In 1971, three 21 year old college students, influenced by stories told by one of them about an Oregon chicken farm where he spent part of his youth, rode their bicycles 3300 miles across the United States to Eugene, Oregon, where they visited the farm and the grandfather who had owned and run it. They carried a tent and avoided restaurants, most tourist destinations and large cities. As a result, their route took them through rural America, where they discovered unexpected beauty, friendliness and generosity. Since both the trip and the high-end European ten-speed road bikes on which they did it were unusual, there was a lot of curiosity and many people wanted to help in some way. Often they were welcomed to camp in someone's back yard or in a farmer's field and were generously offered food.
The planning for the trip was hand-waving and informal. The three guys, although experienced in many ways with long trips, did not really know what to expect. Along the way, they dodged the consequences of missteps and mistakes and narrowly avoided serious accidents. In the finale of the ride, between the Bitterroot Mountains to the Cascades, they evaded daytime heat by cycling at night and had the rare pleasure of experiencing what it is like to ride on a barely visible rural road under the moon and stars.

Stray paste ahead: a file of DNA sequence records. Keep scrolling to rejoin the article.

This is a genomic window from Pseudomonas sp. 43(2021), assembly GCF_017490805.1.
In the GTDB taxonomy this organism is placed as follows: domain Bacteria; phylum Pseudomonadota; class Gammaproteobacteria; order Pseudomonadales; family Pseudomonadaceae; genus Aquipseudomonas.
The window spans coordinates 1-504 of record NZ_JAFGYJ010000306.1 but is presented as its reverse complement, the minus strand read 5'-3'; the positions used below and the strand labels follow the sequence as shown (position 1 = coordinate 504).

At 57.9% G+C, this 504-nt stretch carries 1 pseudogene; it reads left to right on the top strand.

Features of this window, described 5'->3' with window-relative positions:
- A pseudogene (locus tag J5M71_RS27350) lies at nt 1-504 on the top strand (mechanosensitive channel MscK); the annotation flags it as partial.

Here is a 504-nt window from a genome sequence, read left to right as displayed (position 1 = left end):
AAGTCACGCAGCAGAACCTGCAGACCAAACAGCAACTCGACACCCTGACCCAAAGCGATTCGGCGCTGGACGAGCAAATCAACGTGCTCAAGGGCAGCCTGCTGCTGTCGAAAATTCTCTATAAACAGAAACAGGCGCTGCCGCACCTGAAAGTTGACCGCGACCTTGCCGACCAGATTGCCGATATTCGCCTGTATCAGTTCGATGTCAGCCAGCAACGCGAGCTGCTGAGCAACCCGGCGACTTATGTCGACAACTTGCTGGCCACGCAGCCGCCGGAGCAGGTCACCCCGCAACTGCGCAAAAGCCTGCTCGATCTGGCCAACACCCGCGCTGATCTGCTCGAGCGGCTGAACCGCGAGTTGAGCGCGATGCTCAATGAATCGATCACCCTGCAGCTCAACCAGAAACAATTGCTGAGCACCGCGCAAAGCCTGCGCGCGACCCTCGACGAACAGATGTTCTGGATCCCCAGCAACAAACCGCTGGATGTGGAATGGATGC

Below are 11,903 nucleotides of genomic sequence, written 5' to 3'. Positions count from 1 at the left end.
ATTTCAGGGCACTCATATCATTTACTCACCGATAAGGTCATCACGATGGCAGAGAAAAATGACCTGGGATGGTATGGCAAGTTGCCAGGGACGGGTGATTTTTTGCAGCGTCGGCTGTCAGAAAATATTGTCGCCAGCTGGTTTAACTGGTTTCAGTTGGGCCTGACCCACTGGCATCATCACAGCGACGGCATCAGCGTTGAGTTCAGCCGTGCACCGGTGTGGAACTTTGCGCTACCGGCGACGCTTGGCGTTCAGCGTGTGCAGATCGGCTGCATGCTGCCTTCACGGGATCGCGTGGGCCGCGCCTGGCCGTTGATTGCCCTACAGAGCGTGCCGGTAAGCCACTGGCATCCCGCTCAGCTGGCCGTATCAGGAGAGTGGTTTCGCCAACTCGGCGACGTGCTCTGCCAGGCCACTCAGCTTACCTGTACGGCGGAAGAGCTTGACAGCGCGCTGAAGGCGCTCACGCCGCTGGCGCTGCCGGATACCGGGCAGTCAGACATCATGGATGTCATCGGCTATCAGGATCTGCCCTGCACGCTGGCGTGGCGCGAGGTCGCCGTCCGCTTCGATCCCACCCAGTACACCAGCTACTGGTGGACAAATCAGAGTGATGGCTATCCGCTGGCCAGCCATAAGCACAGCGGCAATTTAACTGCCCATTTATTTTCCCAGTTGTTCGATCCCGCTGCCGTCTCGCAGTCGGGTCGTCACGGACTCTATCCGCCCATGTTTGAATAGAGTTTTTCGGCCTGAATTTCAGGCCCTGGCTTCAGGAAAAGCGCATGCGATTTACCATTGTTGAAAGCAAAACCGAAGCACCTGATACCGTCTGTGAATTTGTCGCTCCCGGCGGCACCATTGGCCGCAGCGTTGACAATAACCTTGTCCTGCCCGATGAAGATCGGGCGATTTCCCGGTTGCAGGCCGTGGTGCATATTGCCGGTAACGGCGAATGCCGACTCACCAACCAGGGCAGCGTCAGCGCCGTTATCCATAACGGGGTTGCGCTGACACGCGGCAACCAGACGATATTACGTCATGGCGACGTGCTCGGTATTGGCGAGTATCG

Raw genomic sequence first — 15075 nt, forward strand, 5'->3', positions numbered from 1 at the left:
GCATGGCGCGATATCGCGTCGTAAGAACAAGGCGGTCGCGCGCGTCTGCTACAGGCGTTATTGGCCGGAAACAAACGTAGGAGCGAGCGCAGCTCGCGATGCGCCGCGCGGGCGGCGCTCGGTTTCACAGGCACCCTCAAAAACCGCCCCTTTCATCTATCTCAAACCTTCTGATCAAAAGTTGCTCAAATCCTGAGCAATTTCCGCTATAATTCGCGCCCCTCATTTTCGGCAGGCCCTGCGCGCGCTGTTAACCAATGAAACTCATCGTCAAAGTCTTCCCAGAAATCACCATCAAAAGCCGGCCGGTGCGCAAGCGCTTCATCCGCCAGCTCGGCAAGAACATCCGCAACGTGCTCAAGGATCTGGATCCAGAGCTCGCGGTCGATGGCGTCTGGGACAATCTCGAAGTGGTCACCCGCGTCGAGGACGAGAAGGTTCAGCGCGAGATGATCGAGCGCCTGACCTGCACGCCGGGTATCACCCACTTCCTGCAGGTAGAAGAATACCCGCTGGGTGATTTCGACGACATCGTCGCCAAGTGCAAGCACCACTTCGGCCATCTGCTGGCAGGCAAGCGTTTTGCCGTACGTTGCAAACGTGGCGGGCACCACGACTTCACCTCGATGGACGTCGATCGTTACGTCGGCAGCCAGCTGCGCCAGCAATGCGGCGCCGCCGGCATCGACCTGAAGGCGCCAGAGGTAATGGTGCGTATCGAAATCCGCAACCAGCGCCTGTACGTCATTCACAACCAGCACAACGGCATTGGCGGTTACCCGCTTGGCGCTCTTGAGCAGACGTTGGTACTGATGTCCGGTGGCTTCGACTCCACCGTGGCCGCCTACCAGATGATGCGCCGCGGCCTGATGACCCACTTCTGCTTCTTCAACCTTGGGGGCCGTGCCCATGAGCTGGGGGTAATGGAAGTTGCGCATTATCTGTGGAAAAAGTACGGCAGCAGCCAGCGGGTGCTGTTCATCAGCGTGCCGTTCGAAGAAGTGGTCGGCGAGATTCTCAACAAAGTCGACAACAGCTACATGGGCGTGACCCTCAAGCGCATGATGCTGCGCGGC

The account is based on detailed postcards sent by the first author to his parents, on meticulously maintained 50 year old maps that document the route and where they stayed, and on the still enduring memories of the three guys involved. Many of the events and locations were researched and verified in detail. The account is illustrated using pictures from the trip taken with a Brownie camera. The maps are detailed enough that the parts of the route that still exist can be retraced.